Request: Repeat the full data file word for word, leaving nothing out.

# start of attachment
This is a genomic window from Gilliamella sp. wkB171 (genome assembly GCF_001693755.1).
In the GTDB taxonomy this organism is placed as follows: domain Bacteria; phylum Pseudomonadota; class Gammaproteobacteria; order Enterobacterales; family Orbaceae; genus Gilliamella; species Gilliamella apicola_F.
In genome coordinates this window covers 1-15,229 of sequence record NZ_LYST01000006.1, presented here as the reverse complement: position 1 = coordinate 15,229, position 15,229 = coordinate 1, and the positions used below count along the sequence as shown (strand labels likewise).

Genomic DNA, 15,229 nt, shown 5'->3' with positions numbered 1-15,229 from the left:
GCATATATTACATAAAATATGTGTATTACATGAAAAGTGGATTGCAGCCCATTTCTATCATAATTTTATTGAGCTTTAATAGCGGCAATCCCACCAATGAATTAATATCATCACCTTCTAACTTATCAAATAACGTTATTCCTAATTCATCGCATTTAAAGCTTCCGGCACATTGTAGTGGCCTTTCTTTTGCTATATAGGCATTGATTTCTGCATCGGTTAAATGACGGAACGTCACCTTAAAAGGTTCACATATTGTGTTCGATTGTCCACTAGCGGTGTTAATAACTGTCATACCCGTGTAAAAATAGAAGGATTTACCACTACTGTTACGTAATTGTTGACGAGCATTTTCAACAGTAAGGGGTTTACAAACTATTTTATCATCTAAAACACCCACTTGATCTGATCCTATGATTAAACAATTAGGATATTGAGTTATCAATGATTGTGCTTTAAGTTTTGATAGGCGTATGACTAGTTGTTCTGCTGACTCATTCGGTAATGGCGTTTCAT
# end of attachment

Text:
This is a genomic window from Gilliamella sp. wkB171 (genome assembly GCF_001693755.1).
In the GTDB taxonomy this organism is placed as follows: domain Bacteria; phylum Pseudomonadota; class Gammaproteobacteria; order Enterobacterales; family Orbaceae; genus Gilliamella; species Gilliamella apicola_F.
In genome coordinates this window covers 1-15,229 of sequence record NZ_LYST01000006.1, presented here as the reverse complement: position 1 = coordinate 15,229, position 15,229 = coordinate 1, and the positions used below count along the sequence as shown (strand labels likewise).

Genomic DNA, 15,229 nt, shown 5'->3' with positions numbered 1-15,229 from the left:
GCATATATTACATAAAATATGTGTATTACATGAAAAGTGGATTGCAGCCCATTTCTATCATAATTTTATTGAGCTTTAATAGCGGCAATCCCACCAATGAATTAATATCATCACCTTCTAACTTATCAAATAACGTTATTCCTAATTCATCGCATTTAAAGCTTCCGGCACATTGTAGTGGCCTTTCTTTTGCTATATAGGCATTGATTTCTGCATCGGTTAAATGACGGAACGTCACCTTAAAAGGTTCACATATTGTGTTCGATTGTCCACTAGCGGTGTTAATAACTGTCATACCCGTGTAAAAATAGAAGGATTTACCACTACTGTTACGTAATTGTTGACGAGCATTTTCAACAGTAAGGGGTTTACAAACTATTTTATCATCTAAAACACCCACTTGATCTGATCCTATGATTAAACAATTAGGATATTGAGTTATCAATGATTGTGCTTTAAGTTTTGATAGGCGTATGACTAGTTGTTCTGCTGACTCATTCGGTAATGGCGTTTCAT